Nontoxic metal alloy that is liquid at room temperature


I loved Theo Gray's frozen mercury fish but, as he says, mercury is bad for you. If you want to play with a nontoxic metal that melts at low temperatures, you can buy little bottles of it at Simon Field, the proprietor, sells two kinds.

In the photo above, I am holding two small vials of liquid metal. The vial on the right contains gallium, an element that melts at 29.76° Celsius (85.57° Fahrenheit). The vial on the left is an alloy that contains gallium, indium, and tin, and melts at -20° Celsius (-4° Fahrenheit).
You can do a lot of fun things with these. For instance, you can put a drop of gallium on a sheet of aluminum foil and it will combine with the aluminum, dissolving a hole in it. Nontoxic metal alloy that is liquid at room temperature



  1. It also makes a very attractive coolant. It also can be moved around by magnetic fields. Too bad it’s corrosive property and price make it very tricky to implement.

  2. I wish weight was given, so I can shop around, maybe I want to spend less than 50-60 dollars just to experiment with.

  3. If this eats aluminum, I am sure it is absolutely prohibited to bring this on any aircraft. For the same reason it is not generally allowed to bring mercury based thermometers onto aircraft.

    So beware: don’t order this by air mail. You might get in trouble. ;)

  4. I’ve played with gallium before. Super fun stuff.

    They use it in a lab around where I work to simulate the flow of molten iron in the earth’s core. Along with giant electro-magnets and sheets of lasers, of course…

  5. Well, since both of them are injected for nuclear medicine scans, the non-toxicity has millions of case studies to back it up.

  6. Nice! I remember playing with mercury a couple times as a kid, and have been saddened that, for entirely understandable reasons, kids today wouldn’t be able to do the same. It really changes your perceptions of what it means for something to be liquid (and yet not wetting) and metal (and yet not solid). Even challenging preconceptions about the relationship between density and solidity. So I’m really happy this stuff exists.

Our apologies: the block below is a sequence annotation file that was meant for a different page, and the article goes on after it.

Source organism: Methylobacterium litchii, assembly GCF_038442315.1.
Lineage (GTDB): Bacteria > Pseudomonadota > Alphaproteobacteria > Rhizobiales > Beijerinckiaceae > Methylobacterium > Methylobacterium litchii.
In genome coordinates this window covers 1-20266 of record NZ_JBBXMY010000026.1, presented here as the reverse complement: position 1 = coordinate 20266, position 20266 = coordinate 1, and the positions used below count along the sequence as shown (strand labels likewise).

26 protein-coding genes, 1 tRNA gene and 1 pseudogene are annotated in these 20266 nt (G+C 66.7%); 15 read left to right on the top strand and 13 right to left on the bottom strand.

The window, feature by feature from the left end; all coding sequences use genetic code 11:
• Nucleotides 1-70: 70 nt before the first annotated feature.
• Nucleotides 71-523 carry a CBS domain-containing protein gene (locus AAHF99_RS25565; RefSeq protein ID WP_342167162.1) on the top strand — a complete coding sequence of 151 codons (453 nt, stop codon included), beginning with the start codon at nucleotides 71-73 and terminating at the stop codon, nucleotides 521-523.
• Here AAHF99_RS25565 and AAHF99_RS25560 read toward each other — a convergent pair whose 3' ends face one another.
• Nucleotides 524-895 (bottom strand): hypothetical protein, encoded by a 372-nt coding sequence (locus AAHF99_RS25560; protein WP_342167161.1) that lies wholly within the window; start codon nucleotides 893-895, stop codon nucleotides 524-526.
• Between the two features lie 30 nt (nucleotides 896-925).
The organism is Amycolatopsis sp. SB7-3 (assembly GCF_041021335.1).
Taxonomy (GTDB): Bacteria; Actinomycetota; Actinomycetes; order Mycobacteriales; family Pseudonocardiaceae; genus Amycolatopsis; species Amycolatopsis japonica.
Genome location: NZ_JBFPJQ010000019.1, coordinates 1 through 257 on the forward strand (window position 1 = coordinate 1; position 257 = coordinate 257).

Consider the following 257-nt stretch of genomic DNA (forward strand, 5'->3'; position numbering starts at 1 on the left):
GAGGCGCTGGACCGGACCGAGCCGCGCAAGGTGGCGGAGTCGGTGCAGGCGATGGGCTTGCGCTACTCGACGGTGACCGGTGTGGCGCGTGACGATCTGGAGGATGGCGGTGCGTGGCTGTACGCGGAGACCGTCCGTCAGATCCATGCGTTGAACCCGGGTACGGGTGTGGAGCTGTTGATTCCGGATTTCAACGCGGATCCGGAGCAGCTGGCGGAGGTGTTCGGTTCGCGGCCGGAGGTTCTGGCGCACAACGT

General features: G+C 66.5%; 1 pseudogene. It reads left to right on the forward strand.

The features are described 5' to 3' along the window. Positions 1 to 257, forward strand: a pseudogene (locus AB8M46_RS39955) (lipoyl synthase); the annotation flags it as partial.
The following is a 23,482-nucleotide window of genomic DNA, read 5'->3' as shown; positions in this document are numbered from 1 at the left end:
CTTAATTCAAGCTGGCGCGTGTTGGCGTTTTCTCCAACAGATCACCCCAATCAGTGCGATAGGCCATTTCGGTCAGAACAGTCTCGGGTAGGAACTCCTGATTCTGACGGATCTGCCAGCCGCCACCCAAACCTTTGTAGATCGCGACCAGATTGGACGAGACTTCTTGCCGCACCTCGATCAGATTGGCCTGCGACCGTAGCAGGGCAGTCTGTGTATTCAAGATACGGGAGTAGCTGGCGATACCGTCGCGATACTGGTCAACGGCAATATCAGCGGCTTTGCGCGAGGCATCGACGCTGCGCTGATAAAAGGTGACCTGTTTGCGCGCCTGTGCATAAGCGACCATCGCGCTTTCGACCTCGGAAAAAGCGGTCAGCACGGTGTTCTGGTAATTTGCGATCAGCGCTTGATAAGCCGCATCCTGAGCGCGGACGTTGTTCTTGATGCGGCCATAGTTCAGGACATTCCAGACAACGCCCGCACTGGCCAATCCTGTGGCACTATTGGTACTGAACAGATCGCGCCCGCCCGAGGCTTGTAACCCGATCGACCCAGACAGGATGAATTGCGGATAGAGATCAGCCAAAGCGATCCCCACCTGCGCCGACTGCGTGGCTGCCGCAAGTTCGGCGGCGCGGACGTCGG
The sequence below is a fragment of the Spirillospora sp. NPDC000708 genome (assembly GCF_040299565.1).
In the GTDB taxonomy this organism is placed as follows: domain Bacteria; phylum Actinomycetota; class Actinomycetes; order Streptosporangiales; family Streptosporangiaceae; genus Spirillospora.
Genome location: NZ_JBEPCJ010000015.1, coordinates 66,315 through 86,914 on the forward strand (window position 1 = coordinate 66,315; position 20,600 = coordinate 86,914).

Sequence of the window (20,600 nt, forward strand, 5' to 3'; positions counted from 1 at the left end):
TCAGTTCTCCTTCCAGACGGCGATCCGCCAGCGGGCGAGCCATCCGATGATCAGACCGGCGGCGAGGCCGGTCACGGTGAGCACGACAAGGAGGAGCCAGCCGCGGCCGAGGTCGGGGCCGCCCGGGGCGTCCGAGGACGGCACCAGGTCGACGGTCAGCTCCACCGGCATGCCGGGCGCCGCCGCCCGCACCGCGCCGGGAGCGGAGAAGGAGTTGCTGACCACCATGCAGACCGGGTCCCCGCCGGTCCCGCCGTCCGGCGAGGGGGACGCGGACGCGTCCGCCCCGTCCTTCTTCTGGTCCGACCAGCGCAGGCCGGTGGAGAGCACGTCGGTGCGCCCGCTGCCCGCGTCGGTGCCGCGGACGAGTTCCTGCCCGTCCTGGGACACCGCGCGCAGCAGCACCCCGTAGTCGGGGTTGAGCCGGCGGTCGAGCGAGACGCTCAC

7. Gallinstan is great, but it’s pricey compared to mercury and (and this is its biggest failing): it wets glass. Mercury does not. So you can’t have a gallinstan thermometer, for example, because surface tension will cause the metal to spread all over the interior of the glass tube.

  8. Freaky City, gallium is about 6 grams per cubic centimeter. The vial looks to be about 1 cc, depending on the size of Joel’s fingers, so 5 or 6 cc would be my guess.

    United Nuclear has it 5 grams for $50, 1 gram for $15.

    They caution not to store it in glass or metal containers. Besides the corrosive properties, it expands more than 3% when it solidifies, and could shatter the container.

  9. Could it work if you used plastic or siliconized glass to make the thermometer out of? I guess the cost would still make it prohibitive with digital thermometers having gotten so good and so cheap the last few years.

  10. Gallium is thought to interfere with osteoclast function[1].

    As gallium maltolate it is only in clinical and preclinical trials as a potential* treatment for cancer, infectious disease, and inflammatory disease [2].

    Just because it; could be? Keep in mind there is no known biochemical detoxification pathways either. With known tendencies to substitute Iron in its binding form?

    So, Still going to drink it sweetheart?

    Dr. J

  11. Is this a room-temperature-metals Blog Post Battle?

    Wow Mark, you should hear the stuff Xeni is saying about you in the other thread..

  12. I used reagent grade gallium as a means of attaching electrodes to large (4mm) single Zinc Sulfide crystals.Indium solder wouldn’t wet to the crystals and butyl nitrate based silver electrodes would just peel off. I was advised that gallium was toxic so I didn’t play around with it outside of my experiment.I was always of the opinion that very few metals were truly nontoxic and that their oxide coats offered us some protection.

  13. How reactive is this stuff on Aluminum? Are we talking “cola on a human tooth” corrosion or “facehugger blood on a spaceship bulkhead” corrosion?

  14. NaK is also liquid at room temperature, and isnt really toxic. A bit caustic though, and a tad reactive.

  15. I have a hard time justifying “isn’t really toxic” relative to a material that catches on fire on exposure to water.

    Yes, ok, NaK is not a biological toxin. But neither is Phosphorous or Calcium (both key minerals!) – but I don’t recommend eating the metallic form of either.

Comments are closed.